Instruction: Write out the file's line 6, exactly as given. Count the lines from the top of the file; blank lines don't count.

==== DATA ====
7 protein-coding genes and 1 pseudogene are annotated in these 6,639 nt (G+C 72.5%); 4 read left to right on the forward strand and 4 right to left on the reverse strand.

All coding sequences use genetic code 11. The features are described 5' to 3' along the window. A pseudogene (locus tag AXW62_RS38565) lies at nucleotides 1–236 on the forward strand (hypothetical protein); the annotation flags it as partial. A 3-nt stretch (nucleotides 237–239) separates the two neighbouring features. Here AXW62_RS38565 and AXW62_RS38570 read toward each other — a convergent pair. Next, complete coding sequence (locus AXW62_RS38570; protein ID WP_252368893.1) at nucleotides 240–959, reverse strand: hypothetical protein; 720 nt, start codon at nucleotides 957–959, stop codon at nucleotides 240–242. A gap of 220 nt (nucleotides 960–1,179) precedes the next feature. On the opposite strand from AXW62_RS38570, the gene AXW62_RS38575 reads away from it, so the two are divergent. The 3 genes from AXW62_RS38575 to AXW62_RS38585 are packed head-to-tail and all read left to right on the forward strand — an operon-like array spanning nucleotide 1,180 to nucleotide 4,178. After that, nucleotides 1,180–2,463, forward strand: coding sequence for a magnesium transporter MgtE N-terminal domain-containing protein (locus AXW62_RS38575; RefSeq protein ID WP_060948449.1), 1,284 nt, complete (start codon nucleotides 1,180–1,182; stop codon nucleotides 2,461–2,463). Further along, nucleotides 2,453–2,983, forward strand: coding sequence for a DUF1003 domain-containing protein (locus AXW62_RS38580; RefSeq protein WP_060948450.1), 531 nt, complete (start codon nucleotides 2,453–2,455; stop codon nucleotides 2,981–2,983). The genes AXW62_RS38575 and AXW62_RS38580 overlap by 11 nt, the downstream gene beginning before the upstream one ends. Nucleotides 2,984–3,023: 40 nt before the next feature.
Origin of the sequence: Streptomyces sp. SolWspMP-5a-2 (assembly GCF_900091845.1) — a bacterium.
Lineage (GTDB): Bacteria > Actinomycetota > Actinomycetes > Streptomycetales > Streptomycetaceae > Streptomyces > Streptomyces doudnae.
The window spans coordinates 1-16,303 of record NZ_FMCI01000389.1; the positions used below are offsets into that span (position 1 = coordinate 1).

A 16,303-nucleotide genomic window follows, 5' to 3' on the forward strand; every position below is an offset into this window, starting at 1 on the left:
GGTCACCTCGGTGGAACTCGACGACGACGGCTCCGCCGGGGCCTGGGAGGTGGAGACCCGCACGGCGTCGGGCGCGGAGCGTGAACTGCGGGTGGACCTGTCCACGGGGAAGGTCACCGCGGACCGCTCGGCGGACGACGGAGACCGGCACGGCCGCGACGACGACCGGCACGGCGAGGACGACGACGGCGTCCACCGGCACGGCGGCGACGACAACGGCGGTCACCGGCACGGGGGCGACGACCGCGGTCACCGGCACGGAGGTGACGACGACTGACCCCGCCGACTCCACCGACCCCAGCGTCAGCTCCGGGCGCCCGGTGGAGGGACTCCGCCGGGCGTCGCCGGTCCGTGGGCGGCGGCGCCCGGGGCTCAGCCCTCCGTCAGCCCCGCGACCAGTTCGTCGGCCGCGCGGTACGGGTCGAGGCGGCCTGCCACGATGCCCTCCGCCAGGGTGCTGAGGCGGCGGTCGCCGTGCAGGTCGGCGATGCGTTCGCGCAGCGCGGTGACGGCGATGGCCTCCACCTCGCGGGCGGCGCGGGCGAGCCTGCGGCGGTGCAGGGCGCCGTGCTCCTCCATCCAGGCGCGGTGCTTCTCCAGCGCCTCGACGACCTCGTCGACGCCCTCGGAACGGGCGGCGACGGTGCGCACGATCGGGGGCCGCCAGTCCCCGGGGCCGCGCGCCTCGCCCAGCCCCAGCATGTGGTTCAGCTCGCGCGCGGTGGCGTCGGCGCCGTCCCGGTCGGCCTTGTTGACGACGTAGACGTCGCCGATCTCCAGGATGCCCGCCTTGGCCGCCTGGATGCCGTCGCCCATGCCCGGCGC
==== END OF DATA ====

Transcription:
A 16,303-nucleotide genomic window follows, 5' to 3' on the forward strand; every position below is an offset into this window, starting at 1 on the left: